Like millions of TV viewers in the US and the UK, I’ve been under the spell of “Downton Abbey,” the period drama originally produced for Britain’s ITV and rebroadcast in the US on PBS. We’re now three episodes into Season 2, which opens in the middle of World War I and shuttles between a grand Yorkshire estate and the trenches of war-torn France. The attention to detail in clothing, automobiles, home furnishings, and telephones is extraordinary. The dialogue, however, isn’t always quite as authentic.
One out-of-place usage caught my attention in Episode 3, which aired last Sunday: contact as a verb meaning “to communicate with.” I heard it spoken twice: once by Cousin Isobel Crawley (at 10:09*: “I’ll try to contact Captain Crawley and explain to him what happened”) and once by Lord Grantham (at 25:35: “I don’t know how to contact her”).
By coincidence, I had recently researched the history of to contact for a column in the Visual Thesaurus, so I knew its use in “Downton Abbey” wasn’t just slightly amiss but grossly anachronistic. Contact has been documented as a verb since 1834, but for decades it had a single meaning: to place in a such a manner that surfaces are touching. (That’s the literal meaning of the Latin root words.) The metaphorical sense of to contact—“to communicate with”—wasn’t recorded until 1927, and then only as an American colloquialism. The colloquial usage was still scandalous in Britain in 1935, when Sir Alan Patrick Herbert wrote What a Word! (wonderfully subtitled “Being an account of the principles and progress of ‘the word war’ conducted in ‘Punch’, to the great improvement and delight of the people, and the lasting benefit of the king’s English, with many ingenious exercises and horrible examples”). “A charming lady in the publicity business shocked me when we parted,” wrote Sir Alan, “by saying ‘It has been such fun contacting you.’”
Brits continued tsk-tsking about to contact for years. Here’s Eric Partridge in Usage and Abusage, first published in 1947:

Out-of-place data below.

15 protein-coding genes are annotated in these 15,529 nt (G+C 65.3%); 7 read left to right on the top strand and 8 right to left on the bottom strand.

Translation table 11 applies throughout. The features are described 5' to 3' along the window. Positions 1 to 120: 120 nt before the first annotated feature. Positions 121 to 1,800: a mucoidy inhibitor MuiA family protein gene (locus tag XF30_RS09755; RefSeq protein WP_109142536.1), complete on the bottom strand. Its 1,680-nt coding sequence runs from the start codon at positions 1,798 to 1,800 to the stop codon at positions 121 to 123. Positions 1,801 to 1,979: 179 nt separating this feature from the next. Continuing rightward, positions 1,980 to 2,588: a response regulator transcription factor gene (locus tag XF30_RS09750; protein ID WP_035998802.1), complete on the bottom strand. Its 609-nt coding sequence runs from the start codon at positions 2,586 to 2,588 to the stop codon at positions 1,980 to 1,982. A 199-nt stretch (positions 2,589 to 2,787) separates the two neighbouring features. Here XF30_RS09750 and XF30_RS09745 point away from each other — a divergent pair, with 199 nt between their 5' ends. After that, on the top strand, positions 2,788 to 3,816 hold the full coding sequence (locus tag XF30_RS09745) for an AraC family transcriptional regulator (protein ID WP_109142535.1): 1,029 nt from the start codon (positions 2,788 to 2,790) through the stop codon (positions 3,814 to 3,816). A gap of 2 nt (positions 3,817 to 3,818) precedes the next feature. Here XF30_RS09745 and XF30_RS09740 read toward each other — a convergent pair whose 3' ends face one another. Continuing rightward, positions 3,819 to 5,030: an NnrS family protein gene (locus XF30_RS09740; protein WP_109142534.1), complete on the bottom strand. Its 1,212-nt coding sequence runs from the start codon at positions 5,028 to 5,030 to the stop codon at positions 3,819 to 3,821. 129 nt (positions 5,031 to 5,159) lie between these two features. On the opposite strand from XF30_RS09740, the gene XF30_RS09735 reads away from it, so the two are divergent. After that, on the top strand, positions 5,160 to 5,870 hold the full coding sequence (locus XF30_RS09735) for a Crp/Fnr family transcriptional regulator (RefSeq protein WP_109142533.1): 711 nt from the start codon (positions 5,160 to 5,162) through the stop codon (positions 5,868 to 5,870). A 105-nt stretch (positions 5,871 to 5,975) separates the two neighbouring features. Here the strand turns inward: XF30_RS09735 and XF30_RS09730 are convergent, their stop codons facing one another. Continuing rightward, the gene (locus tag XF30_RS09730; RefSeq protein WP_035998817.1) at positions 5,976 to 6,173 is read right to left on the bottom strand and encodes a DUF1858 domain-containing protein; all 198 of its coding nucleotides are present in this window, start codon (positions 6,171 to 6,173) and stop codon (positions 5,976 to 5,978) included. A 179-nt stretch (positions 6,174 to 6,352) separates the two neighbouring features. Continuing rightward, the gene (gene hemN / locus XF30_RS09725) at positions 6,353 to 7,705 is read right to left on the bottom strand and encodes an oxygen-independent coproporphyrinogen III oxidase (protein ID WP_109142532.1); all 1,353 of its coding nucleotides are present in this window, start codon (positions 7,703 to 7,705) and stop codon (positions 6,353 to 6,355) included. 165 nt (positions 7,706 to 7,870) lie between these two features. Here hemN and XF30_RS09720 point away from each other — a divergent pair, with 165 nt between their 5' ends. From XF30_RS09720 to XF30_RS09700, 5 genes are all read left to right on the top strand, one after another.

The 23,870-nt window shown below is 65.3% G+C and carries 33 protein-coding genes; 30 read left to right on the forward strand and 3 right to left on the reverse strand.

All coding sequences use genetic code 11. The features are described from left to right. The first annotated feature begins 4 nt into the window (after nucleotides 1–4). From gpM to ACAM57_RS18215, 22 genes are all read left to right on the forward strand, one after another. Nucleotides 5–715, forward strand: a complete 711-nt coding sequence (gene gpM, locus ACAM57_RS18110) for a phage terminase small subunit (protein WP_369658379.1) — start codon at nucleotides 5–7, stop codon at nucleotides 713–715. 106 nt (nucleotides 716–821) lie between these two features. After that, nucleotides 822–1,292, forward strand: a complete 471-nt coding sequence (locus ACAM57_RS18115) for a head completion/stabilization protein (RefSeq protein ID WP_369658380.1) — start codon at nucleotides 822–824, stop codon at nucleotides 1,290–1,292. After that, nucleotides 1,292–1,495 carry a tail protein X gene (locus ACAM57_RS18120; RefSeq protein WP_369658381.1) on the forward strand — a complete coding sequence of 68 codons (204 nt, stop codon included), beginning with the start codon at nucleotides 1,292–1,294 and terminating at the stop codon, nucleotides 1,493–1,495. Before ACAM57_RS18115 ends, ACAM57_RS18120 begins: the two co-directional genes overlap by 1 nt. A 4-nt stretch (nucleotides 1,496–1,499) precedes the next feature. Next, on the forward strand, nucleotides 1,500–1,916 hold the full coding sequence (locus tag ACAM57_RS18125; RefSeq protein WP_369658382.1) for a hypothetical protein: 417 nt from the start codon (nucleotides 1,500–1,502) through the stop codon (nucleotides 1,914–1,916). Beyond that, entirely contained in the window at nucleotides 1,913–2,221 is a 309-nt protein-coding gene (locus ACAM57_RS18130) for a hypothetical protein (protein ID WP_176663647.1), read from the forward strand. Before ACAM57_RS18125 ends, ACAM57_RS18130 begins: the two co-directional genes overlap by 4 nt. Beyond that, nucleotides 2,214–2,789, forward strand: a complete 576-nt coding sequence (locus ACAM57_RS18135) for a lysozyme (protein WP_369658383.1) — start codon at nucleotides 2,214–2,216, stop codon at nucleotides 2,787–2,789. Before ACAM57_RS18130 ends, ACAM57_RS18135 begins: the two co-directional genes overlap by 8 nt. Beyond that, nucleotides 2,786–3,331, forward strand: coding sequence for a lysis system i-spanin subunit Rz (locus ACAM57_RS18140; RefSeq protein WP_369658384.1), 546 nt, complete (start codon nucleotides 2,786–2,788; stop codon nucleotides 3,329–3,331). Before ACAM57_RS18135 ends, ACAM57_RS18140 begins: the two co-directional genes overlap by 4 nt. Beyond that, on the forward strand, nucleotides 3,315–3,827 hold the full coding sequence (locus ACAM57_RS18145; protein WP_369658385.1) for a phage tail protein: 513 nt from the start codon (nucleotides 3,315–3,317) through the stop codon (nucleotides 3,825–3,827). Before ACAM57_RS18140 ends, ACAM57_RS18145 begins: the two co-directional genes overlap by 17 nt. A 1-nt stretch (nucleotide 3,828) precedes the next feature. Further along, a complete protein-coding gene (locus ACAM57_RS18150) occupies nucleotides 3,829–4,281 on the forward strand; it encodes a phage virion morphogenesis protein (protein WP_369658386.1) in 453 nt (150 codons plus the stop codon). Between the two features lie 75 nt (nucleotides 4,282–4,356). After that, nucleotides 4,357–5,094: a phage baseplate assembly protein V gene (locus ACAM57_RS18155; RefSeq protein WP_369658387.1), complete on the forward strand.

If you feel that without this American synonym for ‘to establish contact with’ or, more idiomatically, ‘get in(to) touch with’ [a person], life would be too unutterably drear and bleak and ‘grim’, do at least say or write ‘to contact a person’, not contact with … Extremes of fashion bring their own corrective, and contact, the great word of the era of sales promotion and consolidation, shows signs of retiring to its proper place.
Fat chance, although the No Contact crowd had plenty of sympathizers on this side of the Atlantic, too. In The Careful Writer, originally published in 1965, Theodore Bernstein dismissed contact as “a fad word.” And Wilson Follett found it necessary to devote two hand-wringing columns to “contact, verb” in Modern American Usage (1966). An excerpt reveals the emotional valence of the dispute:
Persons old enough to have been repelled by the verb contact when it was still a crude neologism may as well make up their minds that there is no way to arrest or reverse the tide of its popularity. Persons young enough to have picked up the word without knowing that anyone had reservations about it may as well make up their minds that a considerable body of their elders abominate it and would despise themselves if they succumbed to the temptation to use it. …
If in doubt, contact your physician — this locution is as natural to the American of thirty as it is grotesque to the American of sixty, for whom the idea of surfaces touching is the essence of contact. The elderly can therefore see no fitness and no use for the word in its new sense, when the vocabulary already provides consult, ask, approach, get in touch with, confer with, and simply see.
“Repelled,” “crude,” “abominate,” “despise, “grotesque”—if those were the adjectives being applied to contact in 1966, one can scarcely imagine the pearl-clutching, if not outright apoplexy, that would have resulted from its utterance in 1918.
Today, of course, we’ve made our peace with to contact and shifted our contempt to reach out. “Why not just say contact?” the peevers complain. Plus ça change.
For a discussion of other anachronistic language in “Downton Abbey,” see this article in the Daily Mail (UK), which considers the idioms “everything is rosy in the garden,” “get knotted,” and “logic pills,” all of which were unfamiliar to me. Meanwhile, in a recent Language Log post, linguist Mark Liberman took a look at “Just sayin’,” which was spoken in a DA episode set in 1916. Oh, and here’s that Visual Thesaurus column I wrote about reach out and contact.
* The current episodes will be online through the end of the season. After that, you’ll have to rent or buy the DVD.